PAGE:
This invention provides a method of reducing phase-locking of fried corrugated potato chips by configuring at least some of the corrugations so that adjacent slices with the same corrugation will not nest together, i.e., by forming at least some but not all of the ridges of the corrugations to a configuration which is not complementary so that the ridges and valleys of the corrugations on one chip will not mate with the ridges and valleys of another chip formed in the same manner.
The invention results in a fried snack food chip having corrugated opposing faces with aperiodically selected ridges shaped non-complementary to the remaining ridges.
The invention further includes a slicer blade for a centrifugal slicer machine to produce such slices, the slicer blade, one edge which is sharpened, having a plurality of parallel ridges and valleys to produce a generally uniform corrugated surface, with selected ridges being slightly flattened and widened to interrupt the nestability of the corrugations of the slices.
FIG. 1 is a perspective view of a potato slice of this invention formed in accordance with the method of this invention.
FIG. 2 is an enlarged cross-section of a broken-away portion of the potato slice of FIG. 1.
FIG. 3 is a perspective view of a cutting blade utilized in a centrifugal cutting apparatus to produce the chip of this invention.
FIG. 4 is an enlarged sectional view of a portion of the cutting blade shown in FIG. 3.
FIG. 5A is an enlarged sectional view of a portion of prior art ridged slices nested together.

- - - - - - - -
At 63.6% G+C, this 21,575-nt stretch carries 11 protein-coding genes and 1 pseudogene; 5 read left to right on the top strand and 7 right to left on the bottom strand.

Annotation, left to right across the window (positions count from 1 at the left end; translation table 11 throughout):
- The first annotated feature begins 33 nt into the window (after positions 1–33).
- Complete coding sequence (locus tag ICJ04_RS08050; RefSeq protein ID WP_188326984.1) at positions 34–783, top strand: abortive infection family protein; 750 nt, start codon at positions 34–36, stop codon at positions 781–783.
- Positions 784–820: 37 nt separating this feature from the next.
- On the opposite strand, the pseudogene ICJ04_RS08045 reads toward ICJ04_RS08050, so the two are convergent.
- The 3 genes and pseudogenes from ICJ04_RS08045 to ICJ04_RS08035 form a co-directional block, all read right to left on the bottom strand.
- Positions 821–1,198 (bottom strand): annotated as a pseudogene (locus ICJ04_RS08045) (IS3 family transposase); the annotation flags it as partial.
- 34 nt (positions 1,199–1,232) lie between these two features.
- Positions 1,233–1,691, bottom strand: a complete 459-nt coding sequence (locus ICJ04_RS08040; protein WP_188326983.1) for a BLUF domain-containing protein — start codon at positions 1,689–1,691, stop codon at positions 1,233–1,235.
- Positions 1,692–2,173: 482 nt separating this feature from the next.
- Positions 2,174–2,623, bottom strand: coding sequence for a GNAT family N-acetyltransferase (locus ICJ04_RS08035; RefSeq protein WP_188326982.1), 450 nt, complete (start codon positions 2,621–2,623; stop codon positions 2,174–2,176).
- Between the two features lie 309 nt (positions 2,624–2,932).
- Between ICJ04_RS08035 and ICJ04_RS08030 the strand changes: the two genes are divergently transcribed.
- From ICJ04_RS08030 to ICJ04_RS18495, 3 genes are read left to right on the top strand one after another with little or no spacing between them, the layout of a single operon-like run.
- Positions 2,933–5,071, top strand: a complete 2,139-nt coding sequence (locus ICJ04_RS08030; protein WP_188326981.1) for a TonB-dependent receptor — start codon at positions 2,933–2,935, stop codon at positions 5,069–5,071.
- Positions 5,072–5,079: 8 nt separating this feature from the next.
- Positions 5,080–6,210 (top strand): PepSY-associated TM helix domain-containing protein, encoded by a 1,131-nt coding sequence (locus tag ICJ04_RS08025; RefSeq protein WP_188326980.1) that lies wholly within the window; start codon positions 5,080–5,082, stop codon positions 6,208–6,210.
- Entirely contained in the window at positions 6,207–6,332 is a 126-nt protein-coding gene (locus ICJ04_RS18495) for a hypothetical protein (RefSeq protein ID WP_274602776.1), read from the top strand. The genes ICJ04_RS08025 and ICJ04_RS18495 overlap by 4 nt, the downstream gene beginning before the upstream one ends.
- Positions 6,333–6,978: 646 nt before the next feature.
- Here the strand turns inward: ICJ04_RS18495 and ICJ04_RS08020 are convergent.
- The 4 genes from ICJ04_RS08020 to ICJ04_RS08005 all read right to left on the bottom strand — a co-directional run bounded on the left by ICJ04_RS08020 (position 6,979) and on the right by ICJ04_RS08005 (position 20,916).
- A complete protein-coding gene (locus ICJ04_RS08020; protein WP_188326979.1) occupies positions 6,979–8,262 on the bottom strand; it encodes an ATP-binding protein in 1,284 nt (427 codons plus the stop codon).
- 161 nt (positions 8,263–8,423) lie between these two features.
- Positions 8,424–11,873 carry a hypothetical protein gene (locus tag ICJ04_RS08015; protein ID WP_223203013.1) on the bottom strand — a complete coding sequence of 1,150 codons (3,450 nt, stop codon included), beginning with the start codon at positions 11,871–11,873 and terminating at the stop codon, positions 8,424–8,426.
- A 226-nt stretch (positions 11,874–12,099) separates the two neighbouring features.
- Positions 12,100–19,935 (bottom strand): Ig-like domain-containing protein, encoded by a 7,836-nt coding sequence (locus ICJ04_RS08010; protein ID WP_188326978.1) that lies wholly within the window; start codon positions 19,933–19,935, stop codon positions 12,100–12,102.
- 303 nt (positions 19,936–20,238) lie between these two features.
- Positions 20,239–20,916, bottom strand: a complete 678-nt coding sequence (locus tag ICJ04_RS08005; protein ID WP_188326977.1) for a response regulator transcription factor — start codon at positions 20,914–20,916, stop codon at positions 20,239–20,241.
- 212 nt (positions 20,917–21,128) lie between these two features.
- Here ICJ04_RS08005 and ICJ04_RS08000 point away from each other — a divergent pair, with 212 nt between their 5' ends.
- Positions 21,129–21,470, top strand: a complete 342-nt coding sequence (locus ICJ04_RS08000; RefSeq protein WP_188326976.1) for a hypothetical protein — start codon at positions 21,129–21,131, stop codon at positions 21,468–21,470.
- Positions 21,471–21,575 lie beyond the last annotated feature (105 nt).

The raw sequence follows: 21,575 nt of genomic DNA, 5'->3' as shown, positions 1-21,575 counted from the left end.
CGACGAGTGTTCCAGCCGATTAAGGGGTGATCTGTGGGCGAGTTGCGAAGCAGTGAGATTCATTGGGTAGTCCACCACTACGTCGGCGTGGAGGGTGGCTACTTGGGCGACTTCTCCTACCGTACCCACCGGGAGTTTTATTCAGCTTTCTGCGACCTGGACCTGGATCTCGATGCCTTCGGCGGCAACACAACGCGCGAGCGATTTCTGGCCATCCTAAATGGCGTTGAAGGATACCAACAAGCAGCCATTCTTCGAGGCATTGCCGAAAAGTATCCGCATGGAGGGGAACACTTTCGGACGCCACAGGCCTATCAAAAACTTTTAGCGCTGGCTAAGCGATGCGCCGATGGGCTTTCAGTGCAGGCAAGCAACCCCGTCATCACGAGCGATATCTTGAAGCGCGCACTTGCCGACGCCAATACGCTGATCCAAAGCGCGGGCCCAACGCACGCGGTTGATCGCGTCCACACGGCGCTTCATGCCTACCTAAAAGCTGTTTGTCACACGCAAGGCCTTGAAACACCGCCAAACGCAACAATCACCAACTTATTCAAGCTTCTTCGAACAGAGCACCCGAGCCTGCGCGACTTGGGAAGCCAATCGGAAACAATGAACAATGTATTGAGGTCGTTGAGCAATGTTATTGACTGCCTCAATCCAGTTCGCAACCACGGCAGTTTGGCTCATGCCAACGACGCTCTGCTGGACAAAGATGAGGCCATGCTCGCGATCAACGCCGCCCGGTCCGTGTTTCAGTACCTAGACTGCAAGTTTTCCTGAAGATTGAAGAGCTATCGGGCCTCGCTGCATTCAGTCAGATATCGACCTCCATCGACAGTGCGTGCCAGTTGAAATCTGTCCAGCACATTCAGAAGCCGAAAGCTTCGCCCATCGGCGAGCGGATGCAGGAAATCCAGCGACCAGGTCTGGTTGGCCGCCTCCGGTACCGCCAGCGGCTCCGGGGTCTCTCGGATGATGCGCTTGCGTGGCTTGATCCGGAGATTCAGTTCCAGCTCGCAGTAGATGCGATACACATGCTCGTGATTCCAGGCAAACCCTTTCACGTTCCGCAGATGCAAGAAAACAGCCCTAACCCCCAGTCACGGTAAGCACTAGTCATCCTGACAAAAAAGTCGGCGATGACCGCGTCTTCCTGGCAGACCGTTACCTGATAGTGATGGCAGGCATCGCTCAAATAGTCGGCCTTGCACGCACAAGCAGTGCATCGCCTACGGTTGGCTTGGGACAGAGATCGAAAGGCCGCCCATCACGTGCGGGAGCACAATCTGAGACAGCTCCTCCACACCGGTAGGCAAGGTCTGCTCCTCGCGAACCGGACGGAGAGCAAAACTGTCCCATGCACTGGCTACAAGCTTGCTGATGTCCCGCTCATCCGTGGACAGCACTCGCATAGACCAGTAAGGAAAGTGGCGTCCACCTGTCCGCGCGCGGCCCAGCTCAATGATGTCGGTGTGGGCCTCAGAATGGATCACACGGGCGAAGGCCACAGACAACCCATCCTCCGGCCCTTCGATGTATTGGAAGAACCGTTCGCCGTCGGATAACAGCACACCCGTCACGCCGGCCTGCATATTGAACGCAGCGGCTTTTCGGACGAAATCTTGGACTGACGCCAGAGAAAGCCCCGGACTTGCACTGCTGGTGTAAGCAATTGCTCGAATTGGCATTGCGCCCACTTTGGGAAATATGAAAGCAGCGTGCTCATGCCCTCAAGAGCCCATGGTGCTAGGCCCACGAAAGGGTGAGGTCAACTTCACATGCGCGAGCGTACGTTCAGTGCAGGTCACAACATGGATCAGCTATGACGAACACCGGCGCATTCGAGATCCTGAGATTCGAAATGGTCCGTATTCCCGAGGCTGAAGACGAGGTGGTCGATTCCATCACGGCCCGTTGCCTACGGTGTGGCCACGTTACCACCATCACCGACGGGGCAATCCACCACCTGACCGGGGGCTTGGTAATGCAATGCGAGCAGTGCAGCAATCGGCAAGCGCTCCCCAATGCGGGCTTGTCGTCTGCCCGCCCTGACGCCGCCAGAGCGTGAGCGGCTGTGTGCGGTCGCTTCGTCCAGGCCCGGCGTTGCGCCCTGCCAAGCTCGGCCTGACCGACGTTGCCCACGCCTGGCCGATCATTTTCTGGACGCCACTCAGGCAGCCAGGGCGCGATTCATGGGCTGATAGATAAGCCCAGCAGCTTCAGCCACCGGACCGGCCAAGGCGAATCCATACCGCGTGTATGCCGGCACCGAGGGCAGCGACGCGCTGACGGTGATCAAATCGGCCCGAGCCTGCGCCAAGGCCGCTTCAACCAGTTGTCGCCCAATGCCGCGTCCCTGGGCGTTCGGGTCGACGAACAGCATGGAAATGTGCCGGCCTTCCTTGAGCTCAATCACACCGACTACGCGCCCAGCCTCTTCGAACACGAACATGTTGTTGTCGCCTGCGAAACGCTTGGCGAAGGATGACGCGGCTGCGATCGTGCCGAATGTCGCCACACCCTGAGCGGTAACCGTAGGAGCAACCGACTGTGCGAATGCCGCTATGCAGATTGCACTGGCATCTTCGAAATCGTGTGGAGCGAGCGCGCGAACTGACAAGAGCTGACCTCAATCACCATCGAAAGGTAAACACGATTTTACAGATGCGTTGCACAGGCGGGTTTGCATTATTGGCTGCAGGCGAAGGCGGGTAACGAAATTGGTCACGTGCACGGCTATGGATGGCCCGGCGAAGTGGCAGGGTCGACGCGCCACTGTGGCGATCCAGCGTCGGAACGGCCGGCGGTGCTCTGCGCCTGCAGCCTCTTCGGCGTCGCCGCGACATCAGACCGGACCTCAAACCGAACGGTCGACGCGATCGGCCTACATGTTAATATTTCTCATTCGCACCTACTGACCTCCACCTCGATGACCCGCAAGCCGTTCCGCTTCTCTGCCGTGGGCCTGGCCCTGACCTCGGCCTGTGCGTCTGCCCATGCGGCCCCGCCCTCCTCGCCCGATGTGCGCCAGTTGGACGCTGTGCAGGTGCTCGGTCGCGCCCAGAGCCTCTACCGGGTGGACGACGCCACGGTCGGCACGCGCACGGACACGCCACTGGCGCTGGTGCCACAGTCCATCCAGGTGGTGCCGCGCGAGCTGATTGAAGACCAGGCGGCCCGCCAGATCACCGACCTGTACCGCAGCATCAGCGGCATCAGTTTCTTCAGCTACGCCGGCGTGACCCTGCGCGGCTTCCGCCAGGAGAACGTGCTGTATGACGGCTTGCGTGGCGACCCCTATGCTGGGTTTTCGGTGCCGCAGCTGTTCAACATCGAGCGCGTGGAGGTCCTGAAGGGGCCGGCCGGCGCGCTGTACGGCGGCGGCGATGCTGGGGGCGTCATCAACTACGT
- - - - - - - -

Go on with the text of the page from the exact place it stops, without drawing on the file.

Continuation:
FIG. 5B is an enlarged sectional view similar to FIG. 5A but showing how ridged slices of this invention are prevented from nesting by the configuration of certain of the ridges.
As shown in FIGS. 1 and 2, a vegetable slice 10 comprising a fried snack food chip such as a potato chip has corrugations 12 and 14 on its opposite face surfaces. These corrugations include a plurality of ridges 16 and valleys 18 which in the prior art are all normally complementary shaped. However, in the present invention in order to prevent nesting of the corrugations in the surface of adjacent slices, selected ridges 20 are configured so that they are not complementary. A preferred configuration is to flatten and widen the selected ridges 20 by cutting the slice 10 with a unique blade 21 shown in FIGS. 3 and 4.
FIGS. 3 and 4 illustrate the cutting blade 21 to be used in the centrifugal slicing machine. The blade is a generally rectangular metal strip 22 formed in corrugations 24 with ridges 26 and valleys 28 and having one surface edge sharpened at 30 as is conventional. The difference between the blade of this invention and the conventional Urschel slicer blade is that selected ridges or valleys 32 adjacent the sharpened edge are flattened. These flattened ridges interrupt the periodocity of the corrugations in the slice and produce a slice as described above which is the starting product for the method of reducing phase-locking.
FIG. 5A shows a pair of potato slices of the prior art with periodic configurations and how they mate together or phase lock together due to the surface tension between the mating surfaces.
FIG. 5B is a similar depiction of a pair of chips according to this invention showing how with non-conforming configuration of selected ridges, the corrugated surfaces will not mate and consequently phase-lock due to surface tension of the washing or frying liquid.